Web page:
Tuesday, May 13, 2014

Multi-purpose Testing Tool Kit

I would like to reveal my secret toolkit which I use to tackle any test challenge.

These three thinking tools are shaped to work on every Testing task from small to big. Sometimes, using these tools makes the difference between the ordinary and the expert testers’ way of thinking.
What is in my kit?
I keep the following three thought tools at hand:

·         Definition of Quality
·         Risk Formula
·         Awareness to ROI

Definition of Quality
Every action that we do as testers should have connection to the quality of the product. We
learn the product, test it and provide information, in order to improve the quality. Otherwise - what is the point?
To decide whether an activity is connected to the quality of the product - we must first align ourselves on “what is quality”.
My preferred definition for quality is “value to someone” (Jerry Weinberg). Cem Kaner adds the extension “who matters”, which is useful for focusing on the needs of the person that we are testing for. The benefit of such a basic definition is that it can be used to criticize less basic baselines of quality, like “adhering to the official requirements” or quantitative measurements which are used in the organization process.

The Risk Calculation Formula
Our testing is an activity to mitigate risk. We test in order to provide information about the quality of the product, so that defects with the higher risk to the product quality will be fixed.  

A basic formula of calculating a risk is:

Risk = Probability multiple by impact

Using this formula helps us to compare between the different risks that we want to address. We will try to focus our work first on areas which have the highest probability of having issues that will have the highest impact on quality.

[Late note: My coulege, Amit Wertheimer point out in the hebrew testing forum of Tapuz  that it is important to remember that the caculation is based on our limited analisys  and not on accurate certain factors ]

Awareness of ROI
Testing is an economic activity. Testing consumes resources and is done in order to supply the one who send us to test with information that he values. Whether it is issues that he chooses to fix or risk assessment that will allow him to determine the shipping time of the product.

ROI - return on investment, means that something we do is “worth it” and does not cost us more than what we will get from it. Of course, since Testing is an activity of learning and gathering information, we can’t know ahead of time whether we will learn something that is “worth it”. Here, performing Risk analysis will help us to decide if a testing activity has a good probability of resulting in positive ROI or not.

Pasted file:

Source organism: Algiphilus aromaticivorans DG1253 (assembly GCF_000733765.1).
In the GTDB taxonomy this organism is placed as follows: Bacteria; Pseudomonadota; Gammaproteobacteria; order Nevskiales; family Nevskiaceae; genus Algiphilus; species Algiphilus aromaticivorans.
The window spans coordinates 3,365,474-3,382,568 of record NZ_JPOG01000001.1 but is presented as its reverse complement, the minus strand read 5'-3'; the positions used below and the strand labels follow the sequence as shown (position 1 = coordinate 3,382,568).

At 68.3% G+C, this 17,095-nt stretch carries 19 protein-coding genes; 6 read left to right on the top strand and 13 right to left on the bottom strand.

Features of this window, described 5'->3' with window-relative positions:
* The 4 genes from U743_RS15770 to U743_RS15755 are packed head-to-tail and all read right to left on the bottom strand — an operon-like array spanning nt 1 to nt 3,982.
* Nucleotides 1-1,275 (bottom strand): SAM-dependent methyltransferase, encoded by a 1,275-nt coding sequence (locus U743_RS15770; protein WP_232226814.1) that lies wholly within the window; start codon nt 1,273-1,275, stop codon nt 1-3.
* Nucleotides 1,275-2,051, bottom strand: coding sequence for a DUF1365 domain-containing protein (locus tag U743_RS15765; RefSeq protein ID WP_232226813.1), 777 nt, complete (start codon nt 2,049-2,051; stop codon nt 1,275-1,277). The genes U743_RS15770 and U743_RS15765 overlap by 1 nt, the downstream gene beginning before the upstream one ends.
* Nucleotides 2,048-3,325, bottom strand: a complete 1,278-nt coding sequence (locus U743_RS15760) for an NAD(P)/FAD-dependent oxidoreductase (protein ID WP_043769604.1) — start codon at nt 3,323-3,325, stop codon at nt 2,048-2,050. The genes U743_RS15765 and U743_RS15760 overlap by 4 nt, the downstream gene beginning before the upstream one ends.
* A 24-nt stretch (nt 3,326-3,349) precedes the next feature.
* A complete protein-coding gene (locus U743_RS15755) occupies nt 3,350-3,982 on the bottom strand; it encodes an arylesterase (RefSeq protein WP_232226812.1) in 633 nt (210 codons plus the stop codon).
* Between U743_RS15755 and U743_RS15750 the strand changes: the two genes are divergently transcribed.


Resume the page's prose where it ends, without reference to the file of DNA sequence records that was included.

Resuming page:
Let’s look at some examples for using the tools:

A tester gets a new version of the SW and has to decide what to test first. The risk formula will guide him by viewing the risk factors: Looking at the Probability of possible failures, he will determine the areas which have higher probability of having defects - areas that been changed. Areas that tend to be buggy and so on... On the other hand he will look at the impact of possible issues that he can test for: what flows are the most critical for the product users, what type of defects are more costly to the firm. The first areas that he will pick to test will be the ones that will calculate the highest risk - probability to fail, multiplied by the impact the quality. These areas will have the most ROI as he assesses them as the most valuable.
This example can be true also when planning a test strategy for a whole product for a whole team.

Discussing Whether to fix a Defect or not
If you consider quality, risk and ROI, you understand that fixing a bug is not always the right choice.
A smart tester will use the risk formula and will guide the discussion to consider the impact on the quality, the probability that a user will be effected by the defect on the one hand, and on the other hand - the probability that fixing the defect will cause other defects. This way we can estimate the total cost of the fix in terms of risk and decide whether the defect fix has positive ROI.

Sometimes, a proposal to fix a defect is actually a choice between different quality attributes. For example, making the product more secure may reduce the performance. Examining the impact on the “someone who matters”, usually our user, will help us make a choice.

ROI is a key thinking tool to examine investments in infrastructure, tools and automation. A realistic estimation of how much the tool will cost - in terms of development, integration, maintenance and fees versus the benefits we expect to gain, such as time saving, additional test coverage, will help us decide whether to “go for it” or not.

Some Critique of the Above
Essentially, all models are wrong, but some are useful - said George E. P. Box. This is true for the thought models that I just described. Since Testing is a learning activity, and learning is unpredictable, sometimes wandering around may be the right thing to do. Low risk and low ROI activity that we barely connect to the product quality in the first place, may lead us to critical information that has high ROI and high risk which is connected to the product quality.

What is your secret tool? Do you use a different version of similar tools? Let me know.

1 comment:

  1. hi ,
    great stuff.
    it would be nice,if we can start some online meeting place for critical failures that happen a.k.a recent facebook crash



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